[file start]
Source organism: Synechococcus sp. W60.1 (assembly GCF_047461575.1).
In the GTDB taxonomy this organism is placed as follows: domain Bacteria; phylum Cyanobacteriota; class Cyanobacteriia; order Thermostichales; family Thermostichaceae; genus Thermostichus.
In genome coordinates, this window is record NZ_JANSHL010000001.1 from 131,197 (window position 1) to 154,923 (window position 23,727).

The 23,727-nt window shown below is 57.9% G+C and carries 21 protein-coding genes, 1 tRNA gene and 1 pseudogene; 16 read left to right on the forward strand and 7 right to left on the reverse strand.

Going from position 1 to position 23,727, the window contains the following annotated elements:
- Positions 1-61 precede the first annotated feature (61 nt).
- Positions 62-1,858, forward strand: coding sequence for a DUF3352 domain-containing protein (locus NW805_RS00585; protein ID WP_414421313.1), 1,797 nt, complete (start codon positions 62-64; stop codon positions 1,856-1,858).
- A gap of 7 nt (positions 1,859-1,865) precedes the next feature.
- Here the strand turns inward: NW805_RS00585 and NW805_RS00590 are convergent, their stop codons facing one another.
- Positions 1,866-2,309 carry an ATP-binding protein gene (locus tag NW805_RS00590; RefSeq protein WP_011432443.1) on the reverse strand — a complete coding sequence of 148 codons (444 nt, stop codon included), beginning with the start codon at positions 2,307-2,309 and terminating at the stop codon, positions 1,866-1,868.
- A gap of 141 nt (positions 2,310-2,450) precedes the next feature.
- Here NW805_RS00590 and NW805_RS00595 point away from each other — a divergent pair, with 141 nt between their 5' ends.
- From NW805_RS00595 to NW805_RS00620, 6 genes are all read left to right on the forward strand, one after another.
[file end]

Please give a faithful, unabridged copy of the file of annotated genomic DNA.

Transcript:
Source organism: Synechococcus sp. W60.1 (assembly GCF_047461575.1).
In the GTDB taxonomy this organism is placed as follows: domain Bacteria; phylum Cyanobacteriota; class Cyanobacteriia; order Thermostichales; family Thermostichaceae; genus Thermostichus.
In genome coordinates, this window is record NZ_JANSHL010000001.1 from 131,197 (window position 1) to 154,923 (window position 23,727).

The 23,727-nt window shown below is 57.9% G+C and carries 21 protein-coding genes, 1 tRNA gene and 1 pseudogene; 16 read left to right on the forward strand and 7 right to left on the reverse strand.

Going from position 1 to position 23,727, the window contains the following annotated elements:
- Positions 1-61 precede the first annotated feature (61 nt).
- Positions 62-1,858, forward strand: coding sequence for a DUF3352 domain-containing protein (locus NW805_RS00585; protein ID WP_414421313.1), 1,797 nt, complete (start codon positions 62-64; stop codon positions 1,856-1,858).
- A gap of 7 nt (positions 1,859-1,865) precedes the next feature.
- Here the strand turns inward: NW805_RS00585 and NW805_RS00590 are convergent, their stop codons facing one another.
- Positions 1,866-2,309 carry an ATP-binding protein gene (locus tag NW805_RS00590; RefSeq protein WP_011432443.1) on the reverse strand — a complete coding sequence of 148 codons (444 nt, stop codon included), beginning with the start codon at positions 2,307-2,309 and terminating at the stop codon, positions 1,866-1,868.
- A gap of 141 nt (positions 2,310-2,450) precedes the next feature.
- Here NW805_RS00590 and NW805_RS00595 point away from each other — a divergent pair, with 141 nt between their 5' ends.
- From NW805_RS00595 to NW805_RS00620, 6 genes are all read left to right on the forward strand, one after another.